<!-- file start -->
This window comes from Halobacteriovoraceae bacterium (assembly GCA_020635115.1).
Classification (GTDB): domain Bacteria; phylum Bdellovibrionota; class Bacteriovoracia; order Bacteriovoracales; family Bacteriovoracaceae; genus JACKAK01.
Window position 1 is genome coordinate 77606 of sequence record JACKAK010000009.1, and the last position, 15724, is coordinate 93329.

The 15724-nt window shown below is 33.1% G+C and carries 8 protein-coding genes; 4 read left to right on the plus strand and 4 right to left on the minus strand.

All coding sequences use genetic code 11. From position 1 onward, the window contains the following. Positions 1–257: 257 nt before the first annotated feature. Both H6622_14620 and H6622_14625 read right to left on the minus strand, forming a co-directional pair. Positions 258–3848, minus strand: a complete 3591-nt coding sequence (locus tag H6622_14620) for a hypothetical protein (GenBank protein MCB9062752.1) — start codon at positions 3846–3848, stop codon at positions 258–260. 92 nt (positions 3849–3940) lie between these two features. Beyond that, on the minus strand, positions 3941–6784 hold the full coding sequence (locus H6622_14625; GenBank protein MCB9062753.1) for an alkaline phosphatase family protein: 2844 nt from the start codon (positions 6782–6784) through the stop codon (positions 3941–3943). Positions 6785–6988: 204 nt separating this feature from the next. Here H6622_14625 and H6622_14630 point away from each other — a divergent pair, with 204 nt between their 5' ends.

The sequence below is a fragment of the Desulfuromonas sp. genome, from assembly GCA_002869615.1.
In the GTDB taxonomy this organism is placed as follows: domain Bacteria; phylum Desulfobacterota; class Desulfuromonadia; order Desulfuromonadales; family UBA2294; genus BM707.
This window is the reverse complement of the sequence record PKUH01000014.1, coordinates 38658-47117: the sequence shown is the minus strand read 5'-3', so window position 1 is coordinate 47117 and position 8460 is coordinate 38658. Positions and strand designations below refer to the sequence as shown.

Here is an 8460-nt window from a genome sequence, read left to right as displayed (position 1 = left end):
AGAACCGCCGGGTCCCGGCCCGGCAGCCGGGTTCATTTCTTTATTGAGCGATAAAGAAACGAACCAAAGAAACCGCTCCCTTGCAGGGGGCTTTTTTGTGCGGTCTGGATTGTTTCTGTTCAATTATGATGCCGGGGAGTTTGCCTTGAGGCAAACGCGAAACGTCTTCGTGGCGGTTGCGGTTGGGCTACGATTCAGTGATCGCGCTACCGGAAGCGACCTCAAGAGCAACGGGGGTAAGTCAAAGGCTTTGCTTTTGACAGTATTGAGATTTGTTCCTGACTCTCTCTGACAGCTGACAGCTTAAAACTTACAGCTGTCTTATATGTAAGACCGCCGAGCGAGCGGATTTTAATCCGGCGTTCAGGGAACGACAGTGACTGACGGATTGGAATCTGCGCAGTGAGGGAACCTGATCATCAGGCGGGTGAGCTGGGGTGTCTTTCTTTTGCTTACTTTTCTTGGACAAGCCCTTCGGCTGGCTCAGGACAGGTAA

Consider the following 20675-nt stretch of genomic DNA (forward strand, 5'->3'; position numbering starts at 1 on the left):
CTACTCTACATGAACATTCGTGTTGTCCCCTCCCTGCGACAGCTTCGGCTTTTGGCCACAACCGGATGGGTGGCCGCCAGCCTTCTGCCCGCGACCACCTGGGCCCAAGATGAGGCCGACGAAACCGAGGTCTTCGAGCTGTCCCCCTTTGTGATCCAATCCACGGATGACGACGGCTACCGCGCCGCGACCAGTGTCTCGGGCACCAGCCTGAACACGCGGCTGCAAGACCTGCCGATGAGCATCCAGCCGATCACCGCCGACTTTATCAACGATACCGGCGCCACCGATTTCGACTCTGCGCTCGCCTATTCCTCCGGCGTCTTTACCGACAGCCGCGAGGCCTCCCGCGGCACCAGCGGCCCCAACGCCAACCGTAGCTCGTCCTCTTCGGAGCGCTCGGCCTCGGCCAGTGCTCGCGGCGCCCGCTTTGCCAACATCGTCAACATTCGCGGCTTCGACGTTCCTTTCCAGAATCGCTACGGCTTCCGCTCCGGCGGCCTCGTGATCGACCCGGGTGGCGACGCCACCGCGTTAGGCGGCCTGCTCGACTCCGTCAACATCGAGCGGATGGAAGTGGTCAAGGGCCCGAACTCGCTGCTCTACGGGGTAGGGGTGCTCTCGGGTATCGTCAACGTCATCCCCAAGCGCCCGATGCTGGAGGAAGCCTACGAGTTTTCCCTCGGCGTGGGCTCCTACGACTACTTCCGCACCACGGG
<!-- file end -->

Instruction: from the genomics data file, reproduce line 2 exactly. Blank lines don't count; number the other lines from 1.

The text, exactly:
Classification (GTDB): domain Bacteria; phylum Bdellovibrionota; class Bacteriovoracia; order Bacteriovoracales; family Bacteriovoracaceae; genus JACKAK01.